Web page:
Martin Gilbert, the chief executive of Aberdeen Asset Management, has also said that Donald Trump’s course north of Aberdeen is still “in the mix” to host the tournament despite the American billionaire causing controversy with his recent remarks about immigration.
Won by American Rickie Fowler, Gullane’s first European Tour event received a massive thumbs-up from the players as the tournament visited a third new venue in five years.
It was also well received by spectators, even though a lower last-day attendance than had been anticipated meant the crowd figure for the week was marginally below both Castle Stuart in 2013 and Royal Aberdeen 12 months ago.
“The event exceeded our expectations,” admitted Gilbert, who made the decision to take the event to Gullane rather than the neighbouring Renaissance Club along with then first minister Alex Salmond and European Tour chief executive George O’Grady.
“I must admit that I didn’t expect the course to turn out as good as it did. It was in great condition and the composite course was fantastic, I thought. It was great to have an event like this finishing down in the village and we’d certainly come back here.
“The club would obviously have to invite us back. We’ve not even talked to them yet, so I don’t want to prejudge anything. But I would hope that they’d share the general feeling that it has been a success and would want to get it back at some stage in the future.
“One of the downsides of a tournament like this is that members have to give up their course for a week or two and that can often cause inconvenience. I think the clubs we go to have to balance that but, against that, I think this will give Gullane a huge profile in the US [it is the only European Tour event screened live on NBC] and I would expect they will see their visitor numbers go up because of that.”
The event is returning next year to Castle Stuart, near Inverness, having been staged there three times in a row after its lengthy run ended at Loch Lomond. Nothing has been decided beyond that, though it was rumoured recently that a deal had been struck for it to be staged at Trump International Golf Links in 2017, 2019 and 2020. “We are definitely committed to going to the west coast,” added Gilbert. “The challenge we have is finding the right course there. We will be looking with huge interest at how Dundonald does in two weeks’ time with the Ladies Scottish Open.
“If we were going to take the event there, we would need to give them quite a bit of warning because there would have to be some infrastructure spend etc.
“We’ll also be looking to see how accessible the course is to young golfers as that is especially important to the Scottish Government, who put money into the event along with us for the economic benefit of Scotland.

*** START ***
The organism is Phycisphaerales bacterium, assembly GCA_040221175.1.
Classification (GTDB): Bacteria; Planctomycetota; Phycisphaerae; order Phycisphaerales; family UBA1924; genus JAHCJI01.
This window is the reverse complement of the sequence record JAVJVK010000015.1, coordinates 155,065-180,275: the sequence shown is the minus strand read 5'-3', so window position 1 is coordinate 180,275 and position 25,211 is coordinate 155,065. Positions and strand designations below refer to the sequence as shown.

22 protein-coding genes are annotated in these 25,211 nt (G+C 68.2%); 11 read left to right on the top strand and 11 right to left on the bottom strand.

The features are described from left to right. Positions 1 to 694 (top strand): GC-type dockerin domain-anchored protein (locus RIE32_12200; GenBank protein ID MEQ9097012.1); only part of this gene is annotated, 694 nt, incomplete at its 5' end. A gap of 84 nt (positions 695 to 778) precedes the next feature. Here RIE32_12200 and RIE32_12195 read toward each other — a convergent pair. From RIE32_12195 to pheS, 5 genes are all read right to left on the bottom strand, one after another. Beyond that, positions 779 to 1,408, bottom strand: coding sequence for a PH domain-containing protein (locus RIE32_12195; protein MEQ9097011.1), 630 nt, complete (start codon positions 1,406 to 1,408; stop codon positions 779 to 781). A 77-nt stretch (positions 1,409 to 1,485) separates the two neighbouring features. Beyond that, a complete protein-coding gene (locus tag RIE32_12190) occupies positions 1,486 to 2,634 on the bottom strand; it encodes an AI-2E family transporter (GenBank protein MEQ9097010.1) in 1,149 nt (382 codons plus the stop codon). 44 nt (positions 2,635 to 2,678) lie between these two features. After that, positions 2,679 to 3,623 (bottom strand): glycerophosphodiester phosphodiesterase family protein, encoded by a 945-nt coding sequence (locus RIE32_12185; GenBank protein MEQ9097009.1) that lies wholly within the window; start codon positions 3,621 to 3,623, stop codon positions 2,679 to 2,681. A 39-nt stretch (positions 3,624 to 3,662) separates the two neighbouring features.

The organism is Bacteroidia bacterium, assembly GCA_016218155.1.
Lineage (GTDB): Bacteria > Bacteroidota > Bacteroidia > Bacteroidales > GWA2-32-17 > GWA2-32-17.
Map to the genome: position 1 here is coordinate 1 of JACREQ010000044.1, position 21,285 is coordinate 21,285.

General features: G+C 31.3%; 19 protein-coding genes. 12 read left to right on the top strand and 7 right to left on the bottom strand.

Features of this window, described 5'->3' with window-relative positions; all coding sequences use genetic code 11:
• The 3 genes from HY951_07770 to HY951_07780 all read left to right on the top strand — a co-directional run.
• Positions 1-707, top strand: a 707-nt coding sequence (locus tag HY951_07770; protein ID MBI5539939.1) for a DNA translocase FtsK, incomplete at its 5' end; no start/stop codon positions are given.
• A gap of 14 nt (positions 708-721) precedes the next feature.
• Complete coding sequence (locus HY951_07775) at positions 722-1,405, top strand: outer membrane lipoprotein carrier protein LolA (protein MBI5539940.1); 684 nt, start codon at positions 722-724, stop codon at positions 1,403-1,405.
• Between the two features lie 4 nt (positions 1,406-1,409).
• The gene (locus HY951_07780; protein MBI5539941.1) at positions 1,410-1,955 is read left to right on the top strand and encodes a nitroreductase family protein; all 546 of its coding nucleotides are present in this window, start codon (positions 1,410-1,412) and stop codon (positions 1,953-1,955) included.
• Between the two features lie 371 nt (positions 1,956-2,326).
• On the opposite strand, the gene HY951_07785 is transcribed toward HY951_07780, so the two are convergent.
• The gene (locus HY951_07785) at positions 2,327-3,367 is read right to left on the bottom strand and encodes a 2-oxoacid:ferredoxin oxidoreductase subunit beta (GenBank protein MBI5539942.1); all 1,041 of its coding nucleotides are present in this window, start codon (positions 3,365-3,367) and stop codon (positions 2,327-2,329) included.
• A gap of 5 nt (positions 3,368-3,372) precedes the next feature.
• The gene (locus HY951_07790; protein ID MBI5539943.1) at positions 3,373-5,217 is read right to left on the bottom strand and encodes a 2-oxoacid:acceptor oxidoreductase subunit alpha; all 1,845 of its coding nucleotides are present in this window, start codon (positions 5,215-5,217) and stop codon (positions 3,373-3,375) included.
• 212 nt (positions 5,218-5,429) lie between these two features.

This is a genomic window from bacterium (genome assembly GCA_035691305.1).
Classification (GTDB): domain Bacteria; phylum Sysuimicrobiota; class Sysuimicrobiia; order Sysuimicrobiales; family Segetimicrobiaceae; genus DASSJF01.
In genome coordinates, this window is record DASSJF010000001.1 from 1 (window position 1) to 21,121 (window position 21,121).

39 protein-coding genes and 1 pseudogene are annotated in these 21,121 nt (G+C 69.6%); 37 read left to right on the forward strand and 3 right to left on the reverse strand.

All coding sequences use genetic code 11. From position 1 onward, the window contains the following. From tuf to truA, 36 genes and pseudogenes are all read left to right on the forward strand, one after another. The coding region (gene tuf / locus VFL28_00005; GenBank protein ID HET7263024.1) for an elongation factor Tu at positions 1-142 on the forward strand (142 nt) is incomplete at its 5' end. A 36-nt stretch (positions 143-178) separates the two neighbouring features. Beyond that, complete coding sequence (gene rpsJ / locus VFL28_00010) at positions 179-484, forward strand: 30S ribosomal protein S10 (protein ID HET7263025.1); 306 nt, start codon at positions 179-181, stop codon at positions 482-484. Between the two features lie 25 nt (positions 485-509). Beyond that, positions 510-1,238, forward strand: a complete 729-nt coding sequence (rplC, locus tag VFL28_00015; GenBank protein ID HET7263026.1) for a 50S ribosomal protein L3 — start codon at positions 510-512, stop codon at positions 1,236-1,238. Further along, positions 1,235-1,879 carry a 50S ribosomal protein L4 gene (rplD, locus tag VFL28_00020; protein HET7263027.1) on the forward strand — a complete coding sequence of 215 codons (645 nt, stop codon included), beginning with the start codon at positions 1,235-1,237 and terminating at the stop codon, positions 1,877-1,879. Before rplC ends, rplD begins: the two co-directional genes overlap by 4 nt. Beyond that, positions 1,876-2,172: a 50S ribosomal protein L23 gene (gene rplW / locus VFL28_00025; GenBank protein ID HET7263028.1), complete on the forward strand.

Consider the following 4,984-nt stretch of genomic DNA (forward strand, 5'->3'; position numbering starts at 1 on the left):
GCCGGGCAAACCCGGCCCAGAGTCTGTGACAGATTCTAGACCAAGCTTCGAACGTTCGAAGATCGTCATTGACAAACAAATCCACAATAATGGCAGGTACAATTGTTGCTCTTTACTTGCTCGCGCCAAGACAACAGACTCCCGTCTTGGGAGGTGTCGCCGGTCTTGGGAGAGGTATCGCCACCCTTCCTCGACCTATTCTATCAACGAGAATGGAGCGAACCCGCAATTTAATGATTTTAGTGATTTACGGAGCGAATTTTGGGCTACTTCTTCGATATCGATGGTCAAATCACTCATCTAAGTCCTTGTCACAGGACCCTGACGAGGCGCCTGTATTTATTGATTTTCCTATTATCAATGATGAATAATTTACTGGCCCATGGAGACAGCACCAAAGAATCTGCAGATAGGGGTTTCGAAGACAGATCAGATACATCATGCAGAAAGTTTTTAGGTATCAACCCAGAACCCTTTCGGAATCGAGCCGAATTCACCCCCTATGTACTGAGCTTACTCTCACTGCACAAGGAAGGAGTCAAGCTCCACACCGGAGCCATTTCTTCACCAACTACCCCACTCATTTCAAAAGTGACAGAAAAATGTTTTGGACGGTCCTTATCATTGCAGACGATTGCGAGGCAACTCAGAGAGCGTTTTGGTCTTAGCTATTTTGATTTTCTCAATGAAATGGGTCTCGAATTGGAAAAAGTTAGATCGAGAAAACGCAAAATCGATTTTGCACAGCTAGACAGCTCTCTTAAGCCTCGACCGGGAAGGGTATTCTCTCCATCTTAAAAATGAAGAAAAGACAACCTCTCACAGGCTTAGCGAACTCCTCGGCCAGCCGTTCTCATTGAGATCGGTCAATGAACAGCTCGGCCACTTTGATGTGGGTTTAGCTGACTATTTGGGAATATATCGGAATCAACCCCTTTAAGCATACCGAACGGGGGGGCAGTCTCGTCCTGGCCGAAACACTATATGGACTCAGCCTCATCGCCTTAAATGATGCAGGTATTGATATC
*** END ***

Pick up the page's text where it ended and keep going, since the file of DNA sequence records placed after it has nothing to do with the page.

“We listen to the likes of Phil Mickelson, who has become a great supporter of the event, and they would like a rota of about three or four courses so they get to know them.
“There are other courses we’d love to look at. Kingsbarns, for instance. We’d love to have a look at the Trump course in Aberdeen as well. Notwithstanding his recent comments, which none of us will ever condone, what I would say is that he has done an enormous amount for golf and Trump in Aberdeen is a stunning golf course.”
On the back of those controversial comments about Mexican immigrants following his decision to stand for the US presidency last month, Trump’s course in Los Angeles has been dumped as the venue for the PGA Grand Slam of Golf later this year.
Asked if the American had made it awkward for any golf body or sponsor to take an event to one of his courses, Gilbert added: “We haven’t made any decisions on where we want to go but it [the one at Menie
Estate] is certainly in the mix along with Castle Stuart, somewhere in the west and hopefully back at Gullane some time. We want to make up our minds in probably the next three months about where we go in 2017 and 2018.”
Whether Royal Aberdeen wants to host the event again remains to be seen and it’s been rumoured the members there are not keen on that. But, if it does go back there, it is likely that the test will be less severe than last year, when Justin Rose claimed the title.
“There’s been some comments this year that Royal Aberdeen was perhaps a bit too tough and that’s something we will take on board when we look at future venues as the players don’t want something that is going to beat them up,” said Gilbert.
“You may recall that one of the great disasters in terms of the Scottish Open being too tough for players was when it was held at Carnoustie in the mid-90s. It is one of the great golf courses, but we’ve got to be careful that we don’t have a course that is beating players up, yet it is worthy of the Scottish Open.”